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© 2009-2010 Ugur Akinci
In technical writing, there are two different but related types of software user manuals and I call them “Button Guides” and “Procedural Tutorials”.
A FUNCTION or GUI INTERFACE MANUAL explains what each “button”, or the graphic user interface (GUI) element that one sees on a screen, is all about and how does it behave when one clicks on or interacts with it.
For example, such a button guide would explain that if you click the File menu option, a drop-down list will display other sub-options including Save and Save As, etc.
Such guides explain in a static manner what the response will be when you click on various text links, menu options and command buttons.
These are relatively easier to write since all you need is the software itself. Even beginning technical writers can click their way around the GUI and write down their observations. The result is a basic inventory of screen element behaviors.
A PROCEDURAL GUIDE, on the other hand, is a much harder document to write because it requires not only a thorough knowledge of “which button does what,” but also an understanding of the performance goals of the audience, and the outputs that the software delivers to meet those performance expectations.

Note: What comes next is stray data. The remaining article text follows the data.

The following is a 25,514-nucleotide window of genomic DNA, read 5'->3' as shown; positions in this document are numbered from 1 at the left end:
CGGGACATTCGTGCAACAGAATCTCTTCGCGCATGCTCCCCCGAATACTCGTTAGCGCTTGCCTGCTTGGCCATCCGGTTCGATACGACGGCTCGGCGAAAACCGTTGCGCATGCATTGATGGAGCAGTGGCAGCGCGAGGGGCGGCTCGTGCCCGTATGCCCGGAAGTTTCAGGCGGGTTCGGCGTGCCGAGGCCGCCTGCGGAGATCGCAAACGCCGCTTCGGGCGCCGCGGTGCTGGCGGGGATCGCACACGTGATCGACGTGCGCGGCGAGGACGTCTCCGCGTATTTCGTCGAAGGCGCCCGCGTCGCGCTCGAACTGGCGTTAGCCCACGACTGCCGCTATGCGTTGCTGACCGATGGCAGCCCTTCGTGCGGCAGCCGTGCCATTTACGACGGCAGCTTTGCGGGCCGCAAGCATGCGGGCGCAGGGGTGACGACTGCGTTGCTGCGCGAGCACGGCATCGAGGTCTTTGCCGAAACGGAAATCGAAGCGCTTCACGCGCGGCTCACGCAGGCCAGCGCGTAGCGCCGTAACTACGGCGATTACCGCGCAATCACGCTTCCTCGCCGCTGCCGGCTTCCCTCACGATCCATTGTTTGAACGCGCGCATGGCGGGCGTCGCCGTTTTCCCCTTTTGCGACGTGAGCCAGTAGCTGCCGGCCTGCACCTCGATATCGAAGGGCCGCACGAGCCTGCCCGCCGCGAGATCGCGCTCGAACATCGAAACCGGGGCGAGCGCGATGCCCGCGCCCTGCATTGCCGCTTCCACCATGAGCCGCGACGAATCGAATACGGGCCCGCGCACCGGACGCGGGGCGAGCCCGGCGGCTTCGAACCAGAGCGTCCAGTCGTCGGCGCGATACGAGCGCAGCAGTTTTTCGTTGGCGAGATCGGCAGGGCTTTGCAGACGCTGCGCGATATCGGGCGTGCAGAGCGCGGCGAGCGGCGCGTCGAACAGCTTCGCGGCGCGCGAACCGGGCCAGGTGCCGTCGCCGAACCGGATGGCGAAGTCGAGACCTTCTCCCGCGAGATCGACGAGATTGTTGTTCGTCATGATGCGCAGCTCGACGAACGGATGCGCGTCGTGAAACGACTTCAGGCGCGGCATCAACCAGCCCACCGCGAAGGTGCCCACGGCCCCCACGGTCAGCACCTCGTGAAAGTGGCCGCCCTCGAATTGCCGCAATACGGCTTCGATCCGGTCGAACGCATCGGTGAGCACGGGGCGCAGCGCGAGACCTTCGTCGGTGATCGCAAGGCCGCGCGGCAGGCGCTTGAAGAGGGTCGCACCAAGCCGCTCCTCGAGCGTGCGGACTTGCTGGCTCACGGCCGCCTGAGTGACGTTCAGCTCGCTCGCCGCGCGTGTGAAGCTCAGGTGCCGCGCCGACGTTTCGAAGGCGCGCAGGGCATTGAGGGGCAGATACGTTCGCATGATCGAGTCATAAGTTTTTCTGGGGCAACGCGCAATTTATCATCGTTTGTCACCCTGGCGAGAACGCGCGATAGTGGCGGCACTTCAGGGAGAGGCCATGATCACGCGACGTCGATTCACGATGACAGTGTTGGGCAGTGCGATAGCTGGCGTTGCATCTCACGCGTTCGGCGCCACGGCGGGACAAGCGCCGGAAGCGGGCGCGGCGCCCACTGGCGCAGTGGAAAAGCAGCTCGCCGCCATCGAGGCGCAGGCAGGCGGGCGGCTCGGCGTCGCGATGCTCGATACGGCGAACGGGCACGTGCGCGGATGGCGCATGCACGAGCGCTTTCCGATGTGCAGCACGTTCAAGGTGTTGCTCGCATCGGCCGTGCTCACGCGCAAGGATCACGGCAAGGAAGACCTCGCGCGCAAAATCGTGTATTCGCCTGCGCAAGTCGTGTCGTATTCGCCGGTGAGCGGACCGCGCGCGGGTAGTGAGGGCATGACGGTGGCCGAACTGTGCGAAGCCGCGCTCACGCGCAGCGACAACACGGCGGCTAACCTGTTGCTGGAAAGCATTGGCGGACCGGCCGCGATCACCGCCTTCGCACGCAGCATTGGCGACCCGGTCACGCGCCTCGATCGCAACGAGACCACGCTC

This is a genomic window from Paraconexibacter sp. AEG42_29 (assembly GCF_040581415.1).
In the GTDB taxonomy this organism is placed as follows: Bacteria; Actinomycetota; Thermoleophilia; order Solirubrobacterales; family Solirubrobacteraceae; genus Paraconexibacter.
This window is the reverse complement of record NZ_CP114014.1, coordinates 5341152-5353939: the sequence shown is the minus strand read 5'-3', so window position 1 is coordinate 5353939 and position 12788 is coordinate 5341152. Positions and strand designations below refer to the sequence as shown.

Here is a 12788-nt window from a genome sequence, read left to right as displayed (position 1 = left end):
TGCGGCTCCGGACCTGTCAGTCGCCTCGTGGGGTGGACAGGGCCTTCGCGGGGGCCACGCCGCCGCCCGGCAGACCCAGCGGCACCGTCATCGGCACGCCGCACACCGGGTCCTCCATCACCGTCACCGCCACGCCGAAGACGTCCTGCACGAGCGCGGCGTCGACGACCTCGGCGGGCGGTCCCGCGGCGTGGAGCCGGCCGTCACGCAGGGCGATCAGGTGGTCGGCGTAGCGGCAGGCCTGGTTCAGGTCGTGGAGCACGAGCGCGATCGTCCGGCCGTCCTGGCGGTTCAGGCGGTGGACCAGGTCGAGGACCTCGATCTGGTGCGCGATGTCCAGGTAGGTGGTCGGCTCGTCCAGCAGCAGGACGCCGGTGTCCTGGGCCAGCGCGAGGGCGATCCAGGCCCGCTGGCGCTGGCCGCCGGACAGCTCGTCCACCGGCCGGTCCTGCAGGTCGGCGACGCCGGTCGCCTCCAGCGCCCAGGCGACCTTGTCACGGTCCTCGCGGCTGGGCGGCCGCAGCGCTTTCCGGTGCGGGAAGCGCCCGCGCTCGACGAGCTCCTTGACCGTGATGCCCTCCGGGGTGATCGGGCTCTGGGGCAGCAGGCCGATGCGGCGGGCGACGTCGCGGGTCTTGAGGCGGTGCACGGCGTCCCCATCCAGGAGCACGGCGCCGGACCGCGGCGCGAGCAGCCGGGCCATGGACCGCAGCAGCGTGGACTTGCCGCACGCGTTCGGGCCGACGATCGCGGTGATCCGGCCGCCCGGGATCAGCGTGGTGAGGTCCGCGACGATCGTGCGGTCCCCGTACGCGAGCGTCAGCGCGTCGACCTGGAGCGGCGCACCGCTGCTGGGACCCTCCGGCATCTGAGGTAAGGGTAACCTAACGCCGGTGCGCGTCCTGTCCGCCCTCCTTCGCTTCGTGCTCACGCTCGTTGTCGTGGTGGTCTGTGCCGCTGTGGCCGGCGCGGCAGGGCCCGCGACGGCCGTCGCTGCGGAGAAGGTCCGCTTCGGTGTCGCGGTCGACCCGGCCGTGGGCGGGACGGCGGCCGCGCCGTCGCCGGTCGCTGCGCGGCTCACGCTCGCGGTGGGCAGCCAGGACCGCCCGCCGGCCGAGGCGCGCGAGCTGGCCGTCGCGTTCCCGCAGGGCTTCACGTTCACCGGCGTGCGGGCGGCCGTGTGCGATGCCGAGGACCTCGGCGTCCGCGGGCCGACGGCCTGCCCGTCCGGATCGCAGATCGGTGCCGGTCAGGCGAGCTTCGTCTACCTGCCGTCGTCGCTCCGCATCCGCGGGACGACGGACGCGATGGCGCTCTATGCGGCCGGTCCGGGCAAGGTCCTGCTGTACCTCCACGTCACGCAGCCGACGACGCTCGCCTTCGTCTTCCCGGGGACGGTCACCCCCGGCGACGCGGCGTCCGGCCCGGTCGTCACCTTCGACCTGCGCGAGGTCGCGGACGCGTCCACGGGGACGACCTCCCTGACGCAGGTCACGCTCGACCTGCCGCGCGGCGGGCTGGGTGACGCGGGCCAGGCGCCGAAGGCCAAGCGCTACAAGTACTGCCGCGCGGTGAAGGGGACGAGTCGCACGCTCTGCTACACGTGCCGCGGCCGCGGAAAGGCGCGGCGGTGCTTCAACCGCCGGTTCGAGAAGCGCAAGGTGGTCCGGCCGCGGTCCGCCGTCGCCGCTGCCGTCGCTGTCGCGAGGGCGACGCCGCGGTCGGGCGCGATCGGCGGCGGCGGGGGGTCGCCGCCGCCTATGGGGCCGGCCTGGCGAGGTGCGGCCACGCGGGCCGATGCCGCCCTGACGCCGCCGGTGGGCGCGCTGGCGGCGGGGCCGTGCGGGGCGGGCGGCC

It requires an understanding of how the audience (end users) actually do use the software and what they expect the software to accomplish.
Once the writer has a clear idea about what the audience is trying to accomplish with the product and thus what the software is supposed to accomplish, then he or she can identify the procedures that are most important for the user and for the system administrator who is supposed to configure the system.
The writer’s task is to break down those procedures into sequential, mutually exclusive and non-redundant steps so that the user can follow the tutorial easily.
These are the sort of complex documents that novice technical writers find harder to author. Without such procedural tutorials, a “button guide” alone is not enough to alleviate customer frustration.
Why frustration? Let’s explain it with an example…
Imagine you are trying to fly an airplane and the “User Guide” you have identifies and explains what each and every part and button on an airplane does WITHOUT however actually explaining what sequential steps you need to perform (in what sequence and combination you need to use all those buttons and controls) to fly the airplane.
Wouldn’t you be frustrated if you lacked such a procedural tutorial?
An ideal software manual set includes BOTH types of manuals since they are complementary and equally necessary.